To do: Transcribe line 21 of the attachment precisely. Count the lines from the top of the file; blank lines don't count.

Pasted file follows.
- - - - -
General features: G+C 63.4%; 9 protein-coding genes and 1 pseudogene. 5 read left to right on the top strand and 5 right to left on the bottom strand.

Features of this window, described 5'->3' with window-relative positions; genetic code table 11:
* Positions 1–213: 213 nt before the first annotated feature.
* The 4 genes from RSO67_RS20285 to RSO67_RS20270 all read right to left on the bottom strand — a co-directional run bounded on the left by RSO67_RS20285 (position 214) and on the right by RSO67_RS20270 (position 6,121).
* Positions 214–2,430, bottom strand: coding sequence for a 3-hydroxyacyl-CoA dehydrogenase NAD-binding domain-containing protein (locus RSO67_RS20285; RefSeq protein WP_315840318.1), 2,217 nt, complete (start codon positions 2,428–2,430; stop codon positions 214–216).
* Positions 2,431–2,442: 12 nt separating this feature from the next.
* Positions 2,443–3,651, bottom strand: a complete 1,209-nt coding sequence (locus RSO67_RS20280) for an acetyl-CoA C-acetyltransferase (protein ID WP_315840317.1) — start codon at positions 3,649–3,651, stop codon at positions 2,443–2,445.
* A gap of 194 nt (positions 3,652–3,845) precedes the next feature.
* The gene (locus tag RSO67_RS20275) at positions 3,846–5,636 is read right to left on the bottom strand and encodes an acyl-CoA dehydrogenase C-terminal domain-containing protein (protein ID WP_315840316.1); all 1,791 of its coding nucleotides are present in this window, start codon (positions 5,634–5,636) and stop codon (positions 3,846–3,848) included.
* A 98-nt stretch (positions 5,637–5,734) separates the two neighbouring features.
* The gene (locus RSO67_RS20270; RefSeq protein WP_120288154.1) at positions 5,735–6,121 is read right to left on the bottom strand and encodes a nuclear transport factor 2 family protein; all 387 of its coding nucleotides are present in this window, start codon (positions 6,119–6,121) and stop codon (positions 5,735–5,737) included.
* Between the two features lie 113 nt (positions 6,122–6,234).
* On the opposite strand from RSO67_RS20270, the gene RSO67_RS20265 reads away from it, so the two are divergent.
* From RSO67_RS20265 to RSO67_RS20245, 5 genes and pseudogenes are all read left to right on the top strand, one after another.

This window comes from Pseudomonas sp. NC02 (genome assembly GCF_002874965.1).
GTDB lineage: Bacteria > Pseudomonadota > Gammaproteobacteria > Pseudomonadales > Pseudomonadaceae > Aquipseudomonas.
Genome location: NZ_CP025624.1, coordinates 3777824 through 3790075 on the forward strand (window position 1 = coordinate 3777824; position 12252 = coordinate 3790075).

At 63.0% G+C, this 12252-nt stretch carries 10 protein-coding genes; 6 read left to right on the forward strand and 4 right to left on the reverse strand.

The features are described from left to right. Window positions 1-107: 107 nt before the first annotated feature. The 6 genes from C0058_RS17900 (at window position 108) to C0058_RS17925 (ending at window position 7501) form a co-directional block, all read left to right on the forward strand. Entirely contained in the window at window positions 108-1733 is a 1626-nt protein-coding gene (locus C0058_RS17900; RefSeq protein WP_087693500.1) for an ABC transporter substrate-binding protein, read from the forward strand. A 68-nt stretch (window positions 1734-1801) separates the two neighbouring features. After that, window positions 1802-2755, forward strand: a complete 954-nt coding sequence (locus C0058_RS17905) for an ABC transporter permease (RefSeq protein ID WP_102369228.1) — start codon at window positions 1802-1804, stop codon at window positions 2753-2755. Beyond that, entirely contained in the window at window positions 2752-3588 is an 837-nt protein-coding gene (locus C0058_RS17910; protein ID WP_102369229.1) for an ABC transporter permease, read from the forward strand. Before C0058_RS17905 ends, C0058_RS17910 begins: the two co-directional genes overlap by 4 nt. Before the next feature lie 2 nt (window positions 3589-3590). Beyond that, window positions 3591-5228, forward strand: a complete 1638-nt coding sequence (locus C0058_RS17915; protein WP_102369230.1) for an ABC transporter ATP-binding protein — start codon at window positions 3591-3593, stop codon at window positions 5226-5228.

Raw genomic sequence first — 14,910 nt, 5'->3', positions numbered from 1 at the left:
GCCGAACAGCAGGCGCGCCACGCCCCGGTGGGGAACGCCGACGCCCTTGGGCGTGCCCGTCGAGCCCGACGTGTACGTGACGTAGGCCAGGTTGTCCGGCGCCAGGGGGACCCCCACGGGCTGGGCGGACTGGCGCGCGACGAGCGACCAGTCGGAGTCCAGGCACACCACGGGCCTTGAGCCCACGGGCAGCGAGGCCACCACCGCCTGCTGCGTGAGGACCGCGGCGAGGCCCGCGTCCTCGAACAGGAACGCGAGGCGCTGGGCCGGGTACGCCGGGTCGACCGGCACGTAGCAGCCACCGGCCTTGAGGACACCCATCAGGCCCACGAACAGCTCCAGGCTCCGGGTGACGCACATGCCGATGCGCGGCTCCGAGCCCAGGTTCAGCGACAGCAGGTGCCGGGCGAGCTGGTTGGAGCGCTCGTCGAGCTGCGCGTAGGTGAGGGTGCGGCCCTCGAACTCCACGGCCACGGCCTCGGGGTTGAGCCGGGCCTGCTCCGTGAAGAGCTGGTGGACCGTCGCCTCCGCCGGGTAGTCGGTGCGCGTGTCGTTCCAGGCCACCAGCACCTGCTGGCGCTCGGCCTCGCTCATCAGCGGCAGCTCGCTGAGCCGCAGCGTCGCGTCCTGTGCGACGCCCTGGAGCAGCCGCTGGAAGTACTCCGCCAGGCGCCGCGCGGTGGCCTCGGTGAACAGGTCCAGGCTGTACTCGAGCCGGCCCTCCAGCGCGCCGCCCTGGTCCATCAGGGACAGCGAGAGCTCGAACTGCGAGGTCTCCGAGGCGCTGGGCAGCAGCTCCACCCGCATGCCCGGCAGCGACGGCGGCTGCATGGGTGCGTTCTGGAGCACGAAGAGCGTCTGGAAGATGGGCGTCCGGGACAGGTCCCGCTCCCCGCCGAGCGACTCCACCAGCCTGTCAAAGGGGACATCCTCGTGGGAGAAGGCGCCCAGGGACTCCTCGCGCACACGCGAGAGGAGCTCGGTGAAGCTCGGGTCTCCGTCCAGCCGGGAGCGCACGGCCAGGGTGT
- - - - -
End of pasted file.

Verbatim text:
GCCGAACAGCAGGCGCGCCACGCCCCGGTGGGGAACGCCGACGCCCTTGGGCGTGCCCGTCGAGCCCGACGTGTACGTGACGTAGGCCAGGTTGTCCGGCGCCAGGGGGACCCCCACGGGCTGGGCGGACTGGCGCGCGACGAGCGACCAGTCGGAGTCCAGGCACACCACGGGCCTTGAGCCCACGGGCAGCGAGGCCACCACCGCCTGCTGCGTGAGGACCGCGGCGAGGCCCGCGTCCTCGAACAGGAACGCGAGGCGCTGGGCCGGGTACGCCGGGTCGACCGGCACGTAGCAGCCACCGGCCTTGAGGACACCCATCAGGCCCACGAACAGCTCCAGGCTCCGGGTGACGCACATGCCGATGCGCGGCTCCGAGCCCAGGTTCAGCGACAGCAGGTGCCGGGCGAGCTGGTTGGAGCGCTCGTCGAGCTGCGCGTAGGTGAGGGTGCGGCCCTCGAACTCCACGGCCACGGCCTCGGGGTTGAGCCGGGCCTGCTCCGTGAAGAGCTGGTGGACCGTCGCCTCCGCCGGGTAGTCGGTGCGCGTGTCGTTCCAGGCCACCAGCACCTGCTGGCGCTCGGCCTCGCTCATCAGCGGCAGCTCGCTGAGCCGCAGCGTCGCGTCCTGTGCGACGCCCTGGAGCAGCCGCTGGAAGTACTCCGCCAGGCGCCGCGCGGTGGCCTCGGTGAACAGGTCCAGGCTGTACTCGAGCCGGCCCTCCAGCGCGCCGCCCTGGTCCATCAGGGACAGCGAGAGCTCGAACTGCGAGGTCTCCGAGGCGCTGGGCAGCAGCTCCACCCGCATGCCCGGCAGCGACGGCGGCTGCATGGGTGCGTTCTGGAGCACGAAGAGCGTCTGGAAGATGGGCGTCCGGGACAGGTCCCGCTCCCCGCCGAGCGACTCCACCAGCCTGTCAAAGGGGACATCCTCGTGGGAGAAGGCGCCCAGGGACTCCTCGCGCACACGCGAGAGGAGCTCGGTGAAGCTCGGGTCTCCGTCCAGCCGGGAGCGCACGGCCAGGGTGT